By: Laura Collins (Blu3Rizing)
Developer: Codebyfire, Mode 7, Auroch Digital
Publisher: Auroch Digital
Available on: Xbox One, PlayStation 4, Nintendo Switch
Review Console: Nintendo Switch
Admittedly, I was initially wary when looking into playing The Colonists for the first time. After acquiring the Nintendo Switch a few years back, it quickly became my favored system strictly for its ease of use and portability, which allowed for not only gaming on the go no matter where I was but also for more streamlined play.
I played several city builders and various strategy games on the Switch previously, but the controls tend to feel clunky, especially when comparing them to the ones I play on PC. Until The Colonists, I had yet to find a settlement game for the Nintendo Switch to be truly enjoyable, but the controls seemed almost natural and required far less effort to adjust to than what I was expecting.
The Colonists puts you in the middle of the 21st century with a cute intro to read before giving you control over a little sentient Robot colony trying to escape the monotony of endless production. Thus, they must find and build a new home for themselves, where they could fulfill their utmost dream, to be human.
The tutorial was not especially under or overwhelming, giving me the information needed to progress while not bogging down or restricting the gameplay more than was necessary. I did find, though, that The Colonists does provide you with a mostly useful “Advisor” that will give you details of the current mission along with useful tips and tricks just in case you get stuck or are unsure of how you should proceed. For most situations, I was left to discover and find my own path.
Though definitely less intensive or intricate than something like Anno, there is still much to be offered and discovered once you reach your new potential home. You are first tasked with building things to meet the first essential needs of your robot colony; things like lumberjack huts, surface mines, wells, fishing huts, and residential housing. From there and through research, in order to unlock them, you move to constructing Orchards, Cow Farms, Harbours, etc., to fulfill more of the wants and desires of your robot colony.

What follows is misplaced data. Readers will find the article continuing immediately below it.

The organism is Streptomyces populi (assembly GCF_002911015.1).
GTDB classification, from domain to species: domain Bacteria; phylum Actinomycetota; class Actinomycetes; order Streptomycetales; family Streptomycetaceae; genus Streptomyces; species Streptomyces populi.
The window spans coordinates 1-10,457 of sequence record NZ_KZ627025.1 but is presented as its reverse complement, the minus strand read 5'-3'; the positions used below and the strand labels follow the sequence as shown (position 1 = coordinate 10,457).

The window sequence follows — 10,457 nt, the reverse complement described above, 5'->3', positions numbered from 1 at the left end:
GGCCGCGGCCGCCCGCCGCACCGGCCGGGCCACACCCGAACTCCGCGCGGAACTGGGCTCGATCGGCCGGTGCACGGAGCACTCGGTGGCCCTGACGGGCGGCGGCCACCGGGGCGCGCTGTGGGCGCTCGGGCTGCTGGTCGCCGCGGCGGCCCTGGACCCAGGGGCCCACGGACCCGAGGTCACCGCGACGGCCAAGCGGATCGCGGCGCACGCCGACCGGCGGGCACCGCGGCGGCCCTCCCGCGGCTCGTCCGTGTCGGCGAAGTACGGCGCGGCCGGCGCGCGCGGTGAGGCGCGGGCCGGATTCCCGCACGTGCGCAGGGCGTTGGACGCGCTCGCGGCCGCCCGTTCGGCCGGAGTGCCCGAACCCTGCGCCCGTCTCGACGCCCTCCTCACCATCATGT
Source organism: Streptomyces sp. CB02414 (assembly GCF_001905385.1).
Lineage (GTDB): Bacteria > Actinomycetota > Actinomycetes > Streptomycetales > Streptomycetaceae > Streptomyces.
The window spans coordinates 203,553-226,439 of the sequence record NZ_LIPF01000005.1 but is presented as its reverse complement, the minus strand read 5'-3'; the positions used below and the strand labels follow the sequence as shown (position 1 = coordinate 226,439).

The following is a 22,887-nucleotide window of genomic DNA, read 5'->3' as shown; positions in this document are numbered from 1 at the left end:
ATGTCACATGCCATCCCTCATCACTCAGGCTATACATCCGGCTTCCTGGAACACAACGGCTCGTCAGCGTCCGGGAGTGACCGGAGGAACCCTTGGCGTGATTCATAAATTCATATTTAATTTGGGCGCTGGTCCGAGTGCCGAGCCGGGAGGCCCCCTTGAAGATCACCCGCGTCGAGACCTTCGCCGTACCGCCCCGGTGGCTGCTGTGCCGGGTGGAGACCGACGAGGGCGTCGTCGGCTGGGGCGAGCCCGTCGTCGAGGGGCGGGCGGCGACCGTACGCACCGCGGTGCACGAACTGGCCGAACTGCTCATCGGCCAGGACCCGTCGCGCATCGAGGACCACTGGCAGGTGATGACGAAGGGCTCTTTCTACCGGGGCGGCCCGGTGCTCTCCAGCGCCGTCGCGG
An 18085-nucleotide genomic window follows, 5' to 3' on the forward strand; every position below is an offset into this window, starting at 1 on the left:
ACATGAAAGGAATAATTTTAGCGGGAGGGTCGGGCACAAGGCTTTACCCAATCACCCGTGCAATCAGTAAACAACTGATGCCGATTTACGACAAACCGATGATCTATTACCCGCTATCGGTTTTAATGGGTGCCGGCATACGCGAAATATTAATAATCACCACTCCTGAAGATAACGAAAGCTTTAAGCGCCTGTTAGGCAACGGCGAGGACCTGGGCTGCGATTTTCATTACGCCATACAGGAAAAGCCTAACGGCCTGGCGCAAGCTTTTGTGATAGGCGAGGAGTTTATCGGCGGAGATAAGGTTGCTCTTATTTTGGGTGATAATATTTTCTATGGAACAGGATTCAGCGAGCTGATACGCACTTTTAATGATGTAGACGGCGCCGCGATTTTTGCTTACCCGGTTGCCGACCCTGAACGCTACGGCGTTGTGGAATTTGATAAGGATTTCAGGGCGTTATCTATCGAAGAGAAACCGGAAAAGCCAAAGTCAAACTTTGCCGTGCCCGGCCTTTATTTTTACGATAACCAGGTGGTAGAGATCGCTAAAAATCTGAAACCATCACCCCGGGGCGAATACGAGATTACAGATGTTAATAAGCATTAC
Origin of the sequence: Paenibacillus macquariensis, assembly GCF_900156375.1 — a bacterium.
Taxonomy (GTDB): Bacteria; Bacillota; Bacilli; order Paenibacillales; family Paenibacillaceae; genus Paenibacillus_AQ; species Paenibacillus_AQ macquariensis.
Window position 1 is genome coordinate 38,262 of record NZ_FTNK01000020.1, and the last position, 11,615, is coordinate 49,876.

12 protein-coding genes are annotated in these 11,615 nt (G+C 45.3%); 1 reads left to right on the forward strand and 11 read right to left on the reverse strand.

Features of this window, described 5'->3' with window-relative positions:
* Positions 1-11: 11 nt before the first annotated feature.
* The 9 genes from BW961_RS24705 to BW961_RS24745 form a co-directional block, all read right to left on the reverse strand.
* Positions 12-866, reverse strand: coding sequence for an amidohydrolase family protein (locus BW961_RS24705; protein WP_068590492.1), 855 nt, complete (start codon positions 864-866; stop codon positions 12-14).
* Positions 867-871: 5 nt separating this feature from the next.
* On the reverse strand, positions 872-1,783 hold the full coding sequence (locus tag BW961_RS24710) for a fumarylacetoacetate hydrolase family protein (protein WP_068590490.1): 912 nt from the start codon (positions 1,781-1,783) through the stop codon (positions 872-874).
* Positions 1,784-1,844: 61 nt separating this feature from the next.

Once you complete an end-goal on one planet, the situation resets, and your colony starts over on a new one and gains access to the ability to unlock more complex structures and buildings.
For me, on one hand, this kept the game and levels from getting overly stale and kept the gameplay fresh. On the other hand, new planets required new lay-outs, which sometimes required quite a bit of trial and error, some demolishing and rebuilding in many cases just to make everything work efficiently or at all. That being said, any knowledge gained in this area can be used on the next planet once you move on to a new campaign level.
On that same note, buildings require upkeep and strict supervision, in that if you don’t pay attention to them, just one thing, be it not enough water, stone, wood, or anything else, can put a hitch in production and drive the entire colony to a grinding and sudden halt.
Typically, I require some sort of Story-Mode to become immersed in a game, and so I spent most of my time in The Colonists within the Campaign mode, but there were also two other modes available as well. You have Sandbox Mode, which lets you play as you please without any of the guidelines or necessary accomplishments while allowing you to tweak certain features and settings, and then Challenge Trophies Mode, which basically has you Speed Run to reach certain milestones as quickly and efficiently as possible.
There are some aspects, mainly in the guidance area, that I would like to see, but overall, I would have to say The Colonists is definitely on my list of favorited city-builders, and I am eager to see what comes next.